The Underground Rail Road

Kentucky and the Underground Railroad

Follow The Drinking Gourd

Follow the drinking gourd
Follow the drinking gourd
For the old man is waitin' to carry you to freedom
Follow the drinking gourd.

When the sun goes back and the first quail calls
Follow the drinking gourd
The old man is waitin' for to carry you to freedom
Follow the drinking gourd. (Chorus)

The river bed makes a mighty fine road,
Dead trees to show you the way
And it's left foot, peg foot, traveling on
Follow the drinking gourd. (Chorus)

The river ends between two hills
Follow the drinking gourd
There's another river on the other side
Follow the drinking gourd. (Chorus)

I thought I heard the angels say
Follow the drinking gourd
The stars in the heavens gonna show you the way
Follow the drinking gourd. (Chorus)



Draft of Spindletop Research Project No. 311
Park Histories in Pendleton County
Transcribed by Bonnie Snow from the:
Pendleton County Historical and Genealogical Society Newsletter
Volume 8, Issue 2 - June 2001


At one time, the fifty miles above and below the mouth of the Licking River was a favorite crossing place of the Indians for sneaking captives out of Kentucky; some famous captives were led over here - among them, Daniel Boone.  Later, this stretch served well for running slaves across free territory, to catch the underground railroad trail, operated largely by the Quakers, straight to Canada.  Harriet Beecher Stowe got her idea for "Uncle Tom's Cabin" from the tales of the slave activities here and upriver.  Most of the Negroes who escaped from Kentucky were familiar only with the plantation on which they were born; completely ignorant of geography and seldom chose the best and quickest way north to Ohio.  They traveled by night and were guided solely by the North Star.  Every slave who fled from his master in Kentucky learned of the North Star and that by following it he would reach a land of freedom.  Trusting to this beacon light before them as a symbol of liberty, hundreds of slaves successfully made their escape.  Hiding by day, the fugitives subsisted on green corn, nuts, berries, an occasional chicken or whatever else they could find during the journey.  As more slaves escaped, it became evident that such large numbers could not have escaped without out-side help, and some of the slave owners said, "There must be an underground railroad somewhere," and this expression became the general name by which the whole system later was known.

Just when the "road" began to operate is not known but by the early part of the nineteenth century it was beginning to take a definite form.  With hundreds of men and women willing to fight slavery with their lives and property, and despite the drastic laws which made the road illegal, the system grew from an obscure trickle into a powerful interstate organization.  All along the Ohio River, including Falmouth, were points through which branches of the "road" passed from Kentucky into the free states of Ohio, Illinois, and Indiana.  At Covington, one of the famous stations was the Rothier house, built in 1815, which had a secret tunnel leading from the cellar to the river, large enough to hide dozens of refugees.  The runaway slaves used the passage to get down to the waters edge and then across the river to Ohio.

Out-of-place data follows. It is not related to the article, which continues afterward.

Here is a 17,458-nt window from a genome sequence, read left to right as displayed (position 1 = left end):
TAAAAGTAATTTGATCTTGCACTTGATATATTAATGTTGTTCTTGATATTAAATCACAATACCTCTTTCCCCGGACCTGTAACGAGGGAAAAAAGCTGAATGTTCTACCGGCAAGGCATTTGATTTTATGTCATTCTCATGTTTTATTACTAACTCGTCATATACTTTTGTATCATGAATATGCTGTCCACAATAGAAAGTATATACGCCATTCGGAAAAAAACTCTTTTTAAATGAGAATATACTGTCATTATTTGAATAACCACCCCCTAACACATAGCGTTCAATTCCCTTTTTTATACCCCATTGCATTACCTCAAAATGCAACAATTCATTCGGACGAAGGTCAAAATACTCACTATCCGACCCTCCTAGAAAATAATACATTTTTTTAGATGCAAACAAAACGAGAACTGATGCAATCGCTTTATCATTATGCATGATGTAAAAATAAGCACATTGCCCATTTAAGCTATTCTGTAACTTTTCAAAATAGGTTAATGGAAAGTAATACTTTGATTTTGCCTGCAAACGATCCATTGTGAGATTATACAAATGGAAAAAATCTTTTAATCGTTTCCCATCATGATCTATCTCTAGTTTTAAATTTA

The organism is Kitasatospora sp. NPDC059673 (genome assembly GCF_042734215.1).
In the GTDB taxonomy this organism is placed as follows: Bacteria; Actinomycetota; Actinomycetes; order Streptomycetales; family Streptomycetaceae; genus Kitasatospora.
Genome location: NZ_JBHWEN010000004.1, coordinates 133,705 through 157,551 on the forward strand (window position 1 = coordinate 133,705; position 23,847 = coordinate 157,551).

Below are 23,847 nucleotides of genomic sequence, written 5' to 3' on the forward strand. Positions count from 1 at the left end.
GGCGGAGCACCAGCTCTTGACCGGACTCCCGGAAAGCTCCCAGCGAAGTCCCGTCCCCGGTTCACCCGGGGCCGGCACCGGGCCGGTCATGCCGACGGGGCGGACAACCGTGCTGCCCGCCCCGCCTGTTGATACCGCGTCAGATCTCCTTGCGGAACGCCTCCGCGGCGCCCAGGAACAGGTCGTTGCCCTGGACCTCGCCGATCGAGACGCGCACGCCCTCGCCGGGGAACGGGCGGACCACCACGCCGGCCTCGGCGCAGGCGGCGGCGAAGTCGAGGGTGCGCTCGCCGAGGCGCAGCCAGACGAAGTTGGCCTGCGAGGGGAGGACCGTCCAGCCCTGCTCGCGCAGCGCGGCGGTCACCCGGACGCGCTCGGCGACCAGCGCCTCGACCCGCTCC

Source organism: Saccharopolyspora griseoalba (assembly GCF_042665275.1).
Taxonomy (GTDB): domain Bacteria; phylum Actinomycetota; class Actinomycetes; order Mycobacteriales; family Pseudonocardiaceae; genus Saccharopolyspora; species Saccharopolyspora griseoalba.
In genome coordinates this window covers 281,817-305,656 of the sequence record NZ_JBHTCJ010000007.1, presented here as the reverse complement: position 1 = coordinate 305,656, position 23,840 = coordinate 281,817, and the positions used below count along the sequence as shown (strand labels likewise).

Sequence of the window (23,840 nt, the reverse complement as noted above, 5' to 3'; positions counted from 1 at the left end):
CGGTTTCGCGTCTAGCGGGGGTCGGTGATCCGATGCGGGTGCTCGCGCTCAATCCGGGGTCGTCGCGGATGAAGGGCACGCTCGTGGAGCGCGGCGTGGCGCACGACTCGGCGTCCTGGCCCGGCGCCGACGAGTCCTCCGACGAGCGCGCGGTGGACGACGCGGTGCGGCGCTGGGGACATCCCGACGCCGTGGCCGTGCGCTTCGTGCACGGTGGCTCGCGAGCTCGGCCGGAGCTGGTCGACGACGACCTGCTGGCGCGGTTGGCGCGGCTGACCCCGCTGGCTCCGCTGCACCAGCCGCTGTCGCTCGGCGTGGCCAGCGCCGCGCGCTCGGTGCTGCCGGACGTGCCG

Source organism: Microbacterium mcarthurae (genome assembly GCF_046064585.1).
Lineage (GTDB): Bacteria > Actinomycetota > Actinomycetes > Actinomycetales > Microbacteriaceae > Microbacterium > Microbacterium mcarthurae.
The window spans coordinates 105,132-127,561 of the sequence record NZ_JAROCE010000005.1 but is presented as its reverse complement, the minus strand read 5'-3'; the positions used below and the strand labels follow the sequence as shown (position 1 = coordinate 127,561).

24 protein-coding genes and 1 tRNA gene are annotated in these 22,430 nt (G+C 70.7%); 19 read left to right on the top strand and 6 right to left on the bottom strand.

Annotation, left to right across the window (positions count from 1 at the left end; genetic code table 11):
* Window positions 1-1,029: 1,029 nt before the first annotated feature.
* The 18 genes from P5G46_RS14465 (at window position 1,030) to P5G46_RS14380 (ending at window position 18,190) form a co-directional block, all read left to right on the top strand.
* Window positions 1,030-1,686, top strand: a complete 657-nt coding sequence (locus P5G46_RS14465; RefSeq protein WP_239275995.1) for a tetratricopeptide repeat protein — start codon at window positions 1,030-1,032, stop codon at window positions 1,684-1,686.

The most hazardous work of the agents of the escape route was in Kentucky.  A common guise was that of a pack peddler who approached the big house at a plantation and asked permission to show his wares to the slaves, and if permission was received, the agent would cautiously approach what appeared to be an intelligent and trustworthy Negro, and casually question him about his desire for freedom.  The Negro, in turn, would be equally cautious, but when mutual confidence had been established, the plan of escape covered that slave as well as the others he could enlist.  The escape route was shrouded in mystery similar to a secret service; codes were used, rigid discipline was maintained, and nothing was put in writing that might lead to incrimination or conviction.  Since no records were kept, the operation of the "road" remains much of a mystery even today.  As soon as it became know that a slave had escaped, a descriptive advertisement was published by the master in the leading papers of the section of Kentucky in which he lived.  But once in Canada, hundreds of Kentucky slaves had escaped from bondage to a land where the could "breathe the air of Freedom."



Kentucky and the Underground Railroad
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